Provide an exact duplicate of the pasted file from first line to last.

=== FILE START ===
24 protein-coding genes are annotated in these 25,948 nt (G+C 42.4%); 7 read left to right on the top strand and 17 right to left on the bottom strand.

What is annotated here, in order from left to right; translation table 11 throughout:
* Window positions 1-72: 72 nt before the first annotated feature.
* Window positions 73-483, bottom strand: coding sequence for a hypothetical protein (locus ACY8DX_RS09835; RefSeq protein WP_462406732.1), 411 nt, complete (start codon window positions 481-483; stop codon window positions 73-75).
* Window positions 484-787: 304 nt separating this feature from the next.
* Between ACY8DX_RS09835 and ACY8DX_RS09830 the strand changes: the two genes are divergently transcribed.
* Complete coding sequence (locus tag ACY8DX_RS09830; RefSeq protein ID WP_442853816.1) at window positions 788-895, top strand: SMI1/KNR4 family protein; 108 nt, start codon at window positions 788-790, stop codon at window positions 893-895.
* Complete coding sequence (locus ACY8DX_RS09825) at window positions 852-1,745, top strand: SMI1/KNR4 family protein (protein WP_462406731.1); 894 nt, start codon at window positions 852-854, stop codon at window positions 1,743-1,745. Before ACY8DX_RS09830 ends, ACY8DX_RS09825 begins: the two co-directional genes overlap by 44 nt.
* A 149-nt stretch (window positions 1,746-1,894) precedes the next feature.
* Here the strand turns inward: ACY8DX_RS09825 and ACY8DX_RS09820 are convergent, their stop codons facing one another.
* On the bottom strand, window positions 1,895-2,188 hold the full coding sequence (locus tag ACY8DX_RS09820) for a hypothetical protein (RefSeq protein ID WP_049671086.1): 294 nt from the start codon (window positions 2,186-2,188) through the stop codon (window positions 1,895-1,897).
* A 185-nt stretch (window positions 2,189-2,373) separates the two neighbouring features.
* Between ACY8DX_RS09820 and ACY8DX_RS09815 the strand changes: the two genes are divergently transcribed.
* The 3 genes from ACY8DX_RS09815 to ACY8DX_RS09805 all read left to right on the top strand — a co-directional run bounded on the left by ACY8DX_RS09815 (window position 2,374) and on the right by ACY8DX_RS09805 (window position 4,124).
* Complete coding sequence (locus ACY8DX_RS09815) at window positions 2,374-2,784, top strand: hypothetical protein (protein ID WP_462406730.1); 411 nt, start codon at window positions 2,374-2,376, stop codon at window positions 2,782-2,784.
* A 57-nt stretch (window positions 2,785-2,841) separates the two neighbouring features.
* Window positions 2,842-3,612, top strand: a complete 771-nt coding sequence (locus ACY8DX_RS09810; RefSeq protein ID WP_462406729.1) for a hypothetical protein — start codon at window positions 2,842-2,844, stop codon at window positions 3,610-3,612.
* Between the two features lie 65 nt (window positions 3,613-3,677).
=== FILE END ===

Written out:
24 protein-coding genes are annotated in these 25,948 nt (G+C 42.4%); 7 read left to right on the top strand and 17 right to left on the bottom strand.

What is annotated here, in order from left to right; translation table 11 throughout:
* Window positions 1-72: 72 nt before the first annotated feature.
* Window positions 73-483, bottom strand: coding sequence for a hypothetical protein (locus ACY8DX_RS09835; RefSeq protein WP_462406732.1), 411 nt, complete (start codon window positions 481-483; stop codon window positions 73-75).
* Window positions 484-787: 304 nt separating this feature from the next.
* Between ACY8DX_RS09835 and ACY8DX_RS09830 the strand changes: the two genes are divergently transcribed.
* Complete coding sequence (locus tag ACY8DX_RS09830; RefSeq protein ID WP_442853816.1) at window positions 788-895, top strand: SMI1/KNR4 family protein; 108 nt, start codon at window positions 788-790, stop codon at window positions 893-895.
* Complete coding sequence (locus ACY8DX_RS09825) at window positions 852-1,745, top strand: SMI1/KNR4 family protein (protein WP_462406731.1); 894 nt, start codon at window positions 852-854, stop codon at window positions 1,743-1,745. Before ACY8DX_RS09830 ends, ACY8DX_RS09825 begins: the two co-directional genes overlap by 44 nt.
* A 149-nt stretch (window positions 1,746-1,894) precedes the next feature.
* Here the strand turns inward: ACY8DX_RS09825 and ACY8DX_RS09820 are convergent, their stop codons facing one another.
* On the bottom strand, window positions 1,895-2,188 hold the full coding sequence (locus tag ACY8DX_RS09820) for a hypothetical protein (RefSeq protein ID WP_049671086.1): 294 nt from the start codon (window positions 2,186-2,188) through the stop codon (window positions 1,895-1,897).
* A 185-nt stretch (window positions 2,189-2,373) separates the two neighbouring features.
* Between ACY8DX_RS09820 and ACY8DX_RS09815 the strand changes: the two genes are divergently transcribed.
* The 3 genes from ACY8DX_RS09815 to ACY8DX_RS09805 all read left to right on the top strand — a co-directional run bounded on the left by ACY8DX_RS09815 (window position 2,374) and on the right by ACY8DX_RS09805 (window position 4,124).
* Complete coding sequence (locus ACY8DX_RS09815) at window positions 2,374-2,784, top strand: hypothetical protein (protein ID WP_462406730.1); 411 nt, start codon at window positions 2,374-2,376, stop codon at window positions 2,782-2,784.
* A 57-nt stretch (window positions 2,785-2,841) separates the two neighbouring features.
* Window positions 2,842-3,612, top strand: a complete 771-nt coding sequence (locus ACY8DX_RS09810; RefSeq protein ID WP_462406729.1) for a hypothetical protein — start codon at window positions 2,842-2,844, stop codon at window positions 3,610-3,612.
* Between the two features lie 65 nt (window positions 3,613-3,677).